- COVID-19 has now killed more than 800,000 people in the United States.
- It’s now the number one cause of death for people ages 45 to 54.
- Researchers at the Kaiser Family Foundation say that 163,000 lives could’ve been saved with COVID-19 vaccinations in the past 6 months.
- Experts say that this data should serve as a “wake-up call” to people who aren’t vaccinated.
Vaccines help save lives.
It’s why pediatricians recommend that children get immunized against everything from measles to whooping cough.
In the case of COVID-19, which has killed more than 800,000 people in the United States, vaccinations could’ve lowered that number by saving 163,000 lives, a new study from the Kaiser Family Foundation found.
The researchers looked at data from June 2021 forward, a time which they say “adults in the U.S. generally could have been fully vaccinated and protected from most cases of severe illness or death due to COVID-19.”
The researchers assumed that COVID-19 vaccination would’ve prevented at least 91 percent of deaths among people who were unvaccinated.
From that, the researchers extrapolated an estimate of 163,000 preventable deaths among the largely unvaccinated population.
That includes approximately 51,000 lives that could’ve been saved in September and another 29,000 deaths that could’ve been prevented with vaccines in November.
“They used the more conservative vaccine efficacy rate. Had they used 94 percent, this estimate of preventable mortality would have been higher — around 168,000 people,” noted Dr. Supriya Narasimhan, the chief of infectious diseases at Santa Clara Valley Medical Center in California.
“The overwhelming majority of COVID-19 hospitalizations and deaths continue to be preventable,” the researchers wrote.
“This analysis is very accurate, and it’s pretty amazing how they have pulled it together,” said Dr. Robert G. Lahita, the director of the Institute for Autoimmune and Rheumatic Disease at Saint Joseph’s Healthcare System and author of the upcoming book “Immunity Strong.”
“These data show that only 4 percent of vaccinated people have died since the beginning of 2021. People are always asking for this stat.”
Lahita told Healthline that the research didn’t account for effects from the recently surging — and more vaccine-evasive — Omicron variant, which might change this analysis somewhat.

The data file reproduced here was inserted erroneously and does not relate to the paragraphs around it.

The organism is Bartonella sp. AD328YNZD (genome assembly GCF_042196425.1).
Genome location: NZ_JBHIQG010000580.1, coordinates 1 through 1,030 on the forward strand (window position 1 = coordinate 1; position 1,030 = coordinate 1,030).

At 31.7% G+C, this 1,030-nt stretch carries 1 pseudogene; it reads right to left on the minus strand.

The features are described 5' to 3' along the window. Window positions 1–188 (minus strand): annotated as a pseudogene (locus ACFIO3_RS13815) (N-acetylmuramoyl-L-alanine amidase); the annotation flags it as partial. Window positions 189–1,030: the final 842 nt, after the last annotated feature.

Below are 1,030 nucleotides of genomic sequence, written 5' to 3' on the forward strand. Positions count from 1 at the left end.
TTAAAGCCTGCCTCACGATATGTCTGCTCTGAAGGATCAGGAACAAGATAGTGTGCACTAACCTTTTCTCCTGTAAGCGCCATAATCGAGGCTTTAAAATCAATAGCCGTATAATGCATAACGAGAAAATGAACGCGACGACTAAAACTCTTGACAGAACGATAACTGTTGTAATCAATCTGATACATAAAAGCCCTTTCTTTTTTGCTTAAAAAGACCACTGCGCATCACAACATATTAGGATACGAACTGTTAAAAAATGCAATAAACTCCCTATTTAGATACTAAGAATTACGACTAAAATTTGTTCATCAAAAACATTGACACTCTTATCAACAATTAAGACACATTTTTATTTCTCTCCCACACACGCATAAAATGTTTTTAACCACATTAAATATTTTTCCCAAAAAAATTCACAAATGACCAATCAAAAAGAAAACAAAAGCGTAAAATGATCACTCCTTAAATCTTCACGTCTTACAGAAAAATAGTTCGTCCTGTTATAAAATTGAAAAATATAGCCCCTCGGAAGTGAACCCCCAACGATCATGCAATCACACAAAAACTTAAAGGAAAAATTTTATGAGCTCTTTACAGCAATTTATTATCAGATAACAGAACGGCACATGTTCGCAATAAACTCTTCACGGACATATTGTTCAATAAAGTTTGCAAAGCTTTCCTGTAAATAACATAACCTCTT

However, the researchers noted that preliminary studies showed that booster doses appear to be significantly protective against the new variant and that full vaccination still has high levels of protection against serious disease and death.
“To me, the striking part of this data is that COVID-19 was the number one cause of death among people aged 45 to 54 (even more than heart disease, cancer, and suicide),” Narasimhan told Healthline.
“It is among the top seven leading causes across all age groups, excluding infants. COVID is also among the top two leading causes of death among adults aged 25 to 65 (it is number two for ages 25 to 44 and 55 to 64). These are the most productive years of a person’s life in terms of contributing to the workforce and raising a family.
“I would view this data as a ‘wake-up’ call to the vaccine-hesitant, especially as we gear up to face Omicron, which shows some immune escape. Vaccination may not prevent all illness but will prevent mortality and severe illness with such variants. And boosters undoubtedly bolster the protection,” she said.
“Most people are protected by vaccination,” Lahita added. “I wish I could make this into a headline: American lives are needlessly being lost because we have politicized public health.”